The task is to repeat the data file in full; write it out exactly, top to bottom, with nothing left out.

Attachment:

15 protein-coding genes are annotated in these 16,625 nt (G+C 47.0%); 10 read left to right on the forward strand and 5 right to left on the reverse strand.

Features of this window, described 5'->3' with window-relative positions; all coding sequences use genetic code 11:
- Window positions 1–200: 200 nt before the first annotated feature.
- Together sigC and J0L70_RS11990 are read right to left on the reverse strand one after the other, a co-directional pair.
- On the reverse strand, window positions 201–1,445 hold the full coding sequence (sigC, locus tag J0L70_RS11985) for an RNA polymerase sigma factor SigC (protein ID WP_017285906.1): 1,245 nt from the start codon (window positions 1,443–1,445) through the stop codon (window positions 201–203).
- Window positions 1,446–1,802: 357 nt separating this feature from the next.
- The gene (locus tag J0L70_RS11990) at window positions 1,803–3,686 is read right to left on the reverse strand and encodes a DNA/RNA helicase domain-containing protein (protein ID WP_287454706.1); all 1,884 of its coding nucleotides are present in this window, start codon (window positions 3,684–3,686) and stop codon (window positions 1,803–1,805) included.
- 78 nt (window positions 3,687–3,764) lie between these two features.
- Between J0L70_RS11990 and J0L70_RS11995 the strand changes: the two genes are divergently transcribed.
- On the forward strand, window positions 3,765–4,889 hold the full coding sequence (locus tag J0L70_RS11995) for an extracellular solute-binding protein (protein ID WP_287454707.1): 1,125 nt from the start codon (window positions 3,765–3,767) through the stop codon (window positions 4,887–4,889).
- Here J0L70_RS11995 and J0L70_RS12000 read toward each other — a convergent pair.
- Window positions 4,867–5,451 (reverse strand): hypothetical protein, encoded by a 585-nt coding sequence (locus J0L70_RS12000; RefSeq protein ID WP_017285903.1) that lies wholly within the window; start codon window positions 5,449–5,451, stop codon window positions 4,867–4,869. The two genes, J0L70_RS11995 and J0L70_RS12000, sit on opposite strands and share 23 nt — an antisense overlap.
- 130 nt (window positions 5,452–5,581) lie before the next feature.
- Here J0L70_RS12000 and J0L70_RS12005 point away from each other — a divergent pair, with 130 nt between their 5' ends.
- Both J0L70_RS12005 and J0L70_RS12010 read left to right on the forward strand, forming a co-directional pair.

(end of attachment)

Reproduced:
15 protein-coding genes are annotated in these 16,625 nt (G+C 47.0%); 10 read left to right on the forward strand and 5 right to left on the reverse strand.

Features of this window, described 5'->3' with window-relative positions; all coding sequences use genetic code 11:
- Window positions 1–200: 200 nt before the first annotated feature.
- Together sigC and J0L70_RS11990 are read right to left on the reverse strand one after the other, a co-directional pair.
- On the reverse strand, window positions 201–1,445 hold the full coding sequence (sigC, locus tag J0L70_RS11985) for an RNA polymerase sigma factor SigC (protein ID WP_017285906.1): 1,245 nt from the start codon (window positions 1,443–1,445) through the stop codon (window positions 201–203).
- Window positions 1,446–1,802: 357 nt separating this feature from the next.
- The gene (locus tag J0L70_RS11990) at window positions 1,803–3,686 is read right to left on the reverse strand and encodes a DNA/RNA helicase domain-containing protein (protein ID WP_287454706.1); all 1,884 of its coding nucleotides are present in this window, start codon (window positions 3,684–3,686) and stop codon (window positions 1,803–1,805) included.
- 78 nt (window positions 3,687–3,764) lie between these two features.
- Between J0L70_RS11990 and J0L70_RS11995 the strand changes: the two genes are divergently transcribed.
- On the forward strand, window positions 3,765–4,889 hold the full coding sequence (locus tag J0L70_RS11995) for an extracellular solute-binding protein (protein ID WP_287454707.1): 1,125 nt from the start codon (window positions 3,765–3,767) through the stop codon (window positions 4,887–4,889).
- Here J0L70_RS11995 and J0L70_RS12000 read toward each other — a convergent pair.
- Window positions 4,867–5,451 (reverse strand): hypothetical protein, encoded by a 585-nt coding sequence (locus J0L70_RS12000; RefSeq protein ID WP_017285903.1) that lies wholly within the window; start codon window positions 5,449–5,451, stop codon window positions 4,867–4,869. The two genes, J0L70_RS11995 and J0L70_RS12000, sit on opposite strands and share 23 nt — an antisense overlap.
- 130 nt (window positions 5,452–5,581) lie before the next feature.
- Here J0L70_RS12000 and J0L70_RS12005 point away from each other — a divergent pair, with 130 nt between their 5' ends.
- Both J0L70_RS12005 and J0L70_RS12010 read left to right on the forward strand, forming a co-directional pair.